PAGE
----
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Counter Points is written by WVXU Senior Political Analyst Howard Wilkinson. In it, he shares insights on political news on the local, state and national level that impacts the 2020 election. Counter Points is delivered once a week on Wednesdays and will cease publication soon after the November election is decided.

Women Run More Sophisticated Campaigns, UC Study Says

Ann Thompson
David Niven says male candidates are more likely to give very detailed and ideological answers in questionnaires and that could cost them races.

A UC political science professor and his graduate students combed through more than 1,300 League of Women Voters questionnaires looking at how women and men run for office and if they take on the task differently.

The researchers studied everything from local school board campaigns to the U.S. Senate in 2016 and are in the process of looking at 2018 races. They will comb through 2020 questionnaires when available.

Associate Professor of Political Science David Niven found that even when the odds are against women, they tend to run more sophisticated campaigns.

"Men will run for office at the drop of a hat. In long shot circumstances, men's campaigns tend to be very amateurish," Niven says.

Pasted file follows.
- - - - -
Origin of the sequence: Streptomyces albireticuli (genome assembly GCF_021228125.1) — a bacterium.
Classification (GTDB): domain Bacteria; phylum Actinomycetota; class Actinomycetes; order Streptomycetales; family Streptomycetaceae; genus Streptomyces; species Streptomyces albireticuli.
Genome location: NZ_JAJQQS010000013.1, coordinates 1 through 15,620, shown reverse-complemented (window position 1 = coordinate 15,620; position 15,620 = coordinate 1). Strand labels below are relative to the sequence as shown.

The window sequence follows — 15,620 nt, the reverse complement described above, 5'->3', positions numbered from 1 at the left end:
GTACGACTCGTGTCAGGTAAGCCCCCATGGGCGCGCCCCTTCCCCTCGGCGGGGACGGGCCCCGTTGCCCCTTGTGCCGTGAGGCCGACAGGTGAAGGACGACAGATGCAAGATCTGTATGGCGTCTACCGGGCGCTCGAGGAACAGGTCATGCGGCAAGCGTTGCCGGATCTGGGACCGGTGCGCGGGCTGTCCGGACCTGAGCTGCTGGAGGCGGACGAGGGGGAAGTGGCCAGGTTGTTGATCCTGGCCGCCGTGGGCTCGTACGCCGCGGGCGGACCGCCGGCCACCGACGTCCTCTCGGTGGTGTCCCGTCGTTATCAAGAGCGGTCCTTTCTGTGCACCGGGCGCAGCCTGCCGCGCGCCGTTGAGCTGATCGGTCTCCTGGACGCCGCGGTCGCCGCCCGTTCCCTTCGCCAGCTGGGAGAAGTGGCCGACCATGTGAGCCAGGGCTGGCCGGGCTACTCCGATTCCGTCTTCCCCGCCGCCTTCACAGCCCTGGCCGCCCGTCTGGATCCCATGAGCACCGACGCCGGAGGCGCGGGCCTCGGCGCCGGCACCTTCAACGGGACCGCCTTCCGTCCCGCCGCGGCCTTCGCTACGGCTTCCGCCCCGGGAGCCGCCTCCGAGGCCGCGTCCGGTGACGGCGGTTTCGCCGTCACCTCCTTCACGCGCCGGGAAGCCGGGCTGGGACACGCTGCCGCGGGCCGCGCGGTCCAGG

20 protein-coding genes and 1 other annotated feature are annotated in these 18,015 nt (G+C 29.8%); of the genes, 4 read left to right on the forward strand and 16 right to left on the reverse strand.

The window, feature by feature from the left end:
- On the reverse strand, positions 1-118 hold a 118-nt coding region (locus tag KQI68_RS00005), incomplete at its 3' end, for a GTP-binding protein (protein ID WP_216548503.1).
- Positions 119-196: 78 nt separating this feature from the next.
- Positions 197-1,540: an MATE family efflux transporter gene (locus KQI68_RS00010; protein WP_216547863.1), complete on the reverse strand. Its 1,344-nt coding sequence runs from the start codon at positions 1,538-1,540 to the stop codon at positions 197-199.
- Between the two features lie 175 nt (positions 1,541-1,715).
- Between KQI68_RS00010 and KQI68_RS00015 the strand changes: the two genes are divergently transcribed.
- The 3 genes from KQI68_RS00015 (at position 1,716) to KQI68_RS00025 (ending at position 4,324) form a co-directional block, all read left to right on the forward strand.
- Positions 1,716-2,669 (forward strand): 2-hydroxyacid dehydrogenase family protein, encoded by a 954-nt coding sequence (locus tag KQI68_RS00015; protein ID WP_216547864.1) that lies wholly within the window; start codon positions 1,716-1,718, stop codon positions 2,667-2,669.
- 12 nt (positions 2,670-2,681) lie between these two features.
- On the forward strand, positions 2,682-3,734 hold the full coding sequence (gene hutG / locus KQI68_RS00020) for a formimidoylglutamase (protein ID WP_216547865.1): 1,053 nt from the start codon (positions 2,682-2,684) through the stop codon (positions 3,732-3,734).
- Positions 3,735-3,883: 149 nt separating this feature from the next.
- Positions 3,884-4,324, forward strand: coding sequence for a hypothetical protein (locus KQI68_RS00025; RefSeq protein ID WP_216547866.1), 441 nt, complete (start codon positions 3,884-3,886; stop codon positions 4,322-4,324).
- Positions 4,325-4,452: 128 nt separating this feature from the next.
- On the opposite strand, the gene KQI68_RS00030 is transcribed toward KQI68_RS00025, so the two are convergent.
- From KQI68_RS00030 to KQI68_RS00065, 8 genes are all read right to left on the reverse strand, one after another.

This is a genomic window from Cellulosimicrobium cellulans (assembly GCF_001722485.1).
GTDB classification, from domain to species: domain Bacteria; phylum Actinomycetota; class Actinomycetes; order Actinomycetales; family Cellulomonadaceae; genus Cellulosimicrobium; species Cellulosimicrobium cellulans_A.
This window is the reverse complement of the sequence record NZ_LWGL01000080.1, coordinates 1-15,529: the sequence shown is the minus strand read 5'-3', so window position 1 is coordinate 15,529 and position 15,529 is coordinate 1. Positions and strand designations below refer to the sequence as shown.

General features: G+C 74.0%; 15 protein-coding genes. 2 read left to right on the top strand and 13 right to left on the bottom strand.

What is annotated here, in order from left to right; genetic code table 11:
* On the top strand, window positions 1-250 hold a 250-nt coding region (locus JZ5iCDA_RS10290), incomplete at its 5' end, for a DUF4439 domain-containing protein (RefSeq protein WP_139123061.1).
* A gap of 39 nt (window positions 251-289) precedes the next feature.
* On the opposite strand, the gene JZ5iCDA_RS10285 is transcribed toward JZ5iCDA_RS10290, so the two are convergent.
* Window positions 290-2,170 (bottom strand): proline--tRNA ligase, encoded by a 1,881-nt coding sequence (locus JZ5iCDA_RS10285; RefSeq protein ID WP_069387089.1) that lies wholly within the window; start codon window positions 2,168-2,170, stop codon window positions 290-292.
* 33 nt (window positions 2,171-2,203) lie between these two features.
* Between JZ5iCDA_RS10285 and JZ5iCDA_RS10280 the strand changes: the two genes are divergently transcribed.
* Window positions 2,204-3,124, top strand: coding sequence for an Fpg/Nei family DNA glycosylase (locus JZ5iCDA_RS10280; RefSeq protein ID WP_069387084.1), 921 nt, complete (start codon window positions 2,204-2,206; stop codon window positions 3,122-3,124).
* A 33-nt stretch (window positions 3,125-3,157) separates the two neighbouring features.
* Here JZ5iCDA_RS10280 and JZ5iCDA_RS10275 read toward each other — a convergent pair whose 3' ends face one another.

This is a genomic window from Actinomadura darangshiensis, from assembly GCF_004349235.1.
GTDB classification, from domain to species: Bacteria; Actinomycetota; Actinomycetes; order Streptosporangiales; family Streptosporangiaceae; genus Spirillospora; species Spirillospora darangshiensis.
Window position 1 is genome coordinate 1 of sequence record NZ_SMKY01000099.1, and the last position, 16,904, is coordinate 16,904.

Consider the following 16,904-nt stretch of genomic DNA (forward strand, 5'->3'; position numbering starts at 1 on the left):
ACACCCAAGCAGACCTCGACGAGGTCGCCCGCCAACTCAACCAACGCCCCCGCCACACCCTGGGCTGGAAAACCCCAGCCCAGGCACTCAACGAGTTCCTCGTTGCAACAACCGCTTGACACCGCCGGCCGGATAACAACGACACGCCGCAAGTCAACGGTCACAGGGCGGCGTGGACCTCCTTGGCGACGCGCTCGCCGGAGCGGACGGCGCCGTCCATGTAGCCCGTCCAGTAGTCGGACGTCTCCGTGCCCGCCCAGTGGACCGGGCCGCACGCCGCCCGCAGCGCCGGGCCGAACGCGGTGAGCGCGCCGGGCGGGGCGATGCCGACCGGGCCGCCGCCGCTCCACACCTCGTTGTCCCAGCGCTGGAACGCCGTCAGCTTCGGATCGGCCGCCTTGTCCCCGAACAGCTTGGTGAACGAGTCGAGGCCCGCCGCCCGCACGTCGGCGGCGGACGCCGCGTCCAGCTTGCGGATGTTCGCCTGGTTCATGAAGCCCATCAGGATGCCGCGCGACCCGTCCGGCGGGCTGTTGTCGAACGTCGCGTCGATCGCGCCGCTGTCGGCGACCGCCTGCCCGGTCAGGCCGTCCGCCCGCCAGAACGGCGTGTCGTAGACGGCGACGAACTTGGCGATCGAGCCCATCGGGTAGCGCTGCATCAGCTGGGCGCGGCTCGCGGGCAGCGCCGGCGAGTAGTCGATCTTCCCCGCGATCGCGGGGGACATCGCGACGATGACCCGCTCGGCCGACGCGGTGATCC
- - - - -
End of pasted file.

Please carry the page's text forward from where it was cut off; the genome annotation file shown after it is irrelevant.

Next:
He gives the example of a race in Austin, Texas, where traffic congestion was a concern.

"One woman who won her race spoke generally about her goals and the shared reality that 'we all sit in traffic together.' One unsuccessful male candidate got himself trapped in the confines of the questions and went into great detail, including discussing his hope for developing moving sidewalks like on The Jetsons."

He says women were less likely to get caught up in details that can lose votes and take away from their message.

Since men and women attract votes at about the same rate, Niven says, "It's not so much evidence of a level playing field that everybody's fair." Instead, he says, "It's evidence of women overcoming hurdles and working harder just to finish equal overall."

Niven's research has been accepted in the June edition of Political Research Quarterly.